September 29, 2020, the Madrid-based Spanish supreme court ruled that drivers
for platform-based delivery services such as Deliveroo or Glovo should be
considered employees of the respective platform operator. Since then it has
become clear that the legislators must react. What is less clear is how. It is
not only the operators who are trying to "limit the damage” from their
point of view. There are also differing opinions as to how things should now
proceed on the part of those affected. The two main Spanish trade unions, CC.OO
and UGT have taken the ruling as an opportunity to call for protection to be
extended beyond drivers to all forms of electronic platform work. On the other
side, there are a number of drivers who want to remain independent so they can
freely decide when and for whom they work. For their part, they have now formed
associations, the largest of which are AAR and APRA.
insist on being included in the government's negotiations with trade unions and
employers. Basically, an agreement seems to have been reached to a large
extent. This is aimed at a broader inclusion of all delivery services in the
employee status, beyond the delivery of food to include the delivery of other
goods. However, at the same time, there are indications that the legislative
initiative is being exhausted here as purely online-based activities (e.g.
"click-work") are being left out.
"platform work" issue is also causing unrest in Serbia, albeit in a
very different way. The number of platform workers there is estimated to be
about 100,000. However, it is not so much a matter of defining who is dependent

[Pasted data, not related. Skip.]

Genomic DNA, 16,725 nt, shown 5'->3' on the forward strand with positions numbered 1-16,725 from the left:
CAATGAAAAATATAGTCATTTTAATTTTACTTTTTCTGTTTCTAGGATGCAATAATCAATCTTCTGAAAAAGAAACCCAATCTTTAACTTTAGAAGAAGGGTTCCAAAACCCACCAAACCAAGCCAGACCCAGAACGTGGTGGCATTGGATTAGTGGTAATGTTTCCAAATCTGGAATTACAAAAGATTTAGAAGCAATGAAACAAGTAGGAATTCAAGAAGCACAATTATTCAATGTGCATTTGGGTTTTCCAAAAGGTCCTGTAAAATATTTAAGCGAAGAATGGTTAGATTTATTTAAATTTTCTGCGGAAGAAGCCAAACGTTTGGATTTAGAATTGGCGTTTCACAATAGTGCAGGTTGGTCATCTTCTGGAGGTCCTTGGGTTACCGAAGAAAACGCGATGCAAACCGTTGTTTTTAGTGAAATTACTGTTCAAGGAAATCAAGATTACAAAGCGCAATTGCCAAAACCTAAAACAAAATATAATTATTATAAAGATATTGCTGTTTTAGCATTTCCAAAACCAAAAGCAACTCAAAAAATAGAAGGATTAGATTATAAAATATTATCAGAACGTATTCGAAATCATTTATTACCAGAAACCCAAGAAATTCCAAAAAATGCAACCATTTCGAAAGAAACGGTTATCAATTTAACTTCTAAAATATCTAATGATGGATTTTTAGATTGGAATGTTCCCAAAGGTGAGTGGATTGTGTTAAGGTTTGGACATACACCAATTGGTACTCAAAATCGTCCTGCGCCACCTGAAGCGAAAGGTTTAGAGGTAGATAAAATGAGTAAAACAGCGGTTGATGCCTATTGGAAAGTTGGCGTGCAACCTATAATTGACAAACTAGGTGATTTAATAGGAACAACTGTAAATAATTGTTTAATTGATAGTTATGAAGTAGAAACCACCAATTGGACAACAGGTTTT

on them and who is self-employed. The majority is neither, or in more specific
terms: 2/3 of those concerned are simply not registered, and the remaining third
have registered as self-employed. The 2/3 previously mentioned neither pay
taxes nor social security contributions, which they would actually be obliged
to do as self-employed people, at least for pension and health. This eventually
came to the attention of the tax authorities when they began to investigate
incoming payments from abroad more closely.
October 2020, they began to retroactively claim up to 4 years of contributions.
The response of the platform workers was to immediately form an association
that sent a "last-ditch letter" to government leaders. First, they
want to obtain a waiver of additional claims until their status is clarified.
The "freedom" of the self-employed has its price in Serbia. Not only
do they pay twice as much in social security contributions as their employed
colleagues as they have to pay the employer's contribution themselves. They are
also not entitled to sickness, maternity or unemployment benefits. However, the
Finance Minister let the defaulters know that they will have to pay the tax and
contributions in arrears - irrespective of their future status. There is a lot
at stake: The arrears can add up to the equivalent of up to 2,000 euros per
year - the equivalent of five months' average wages.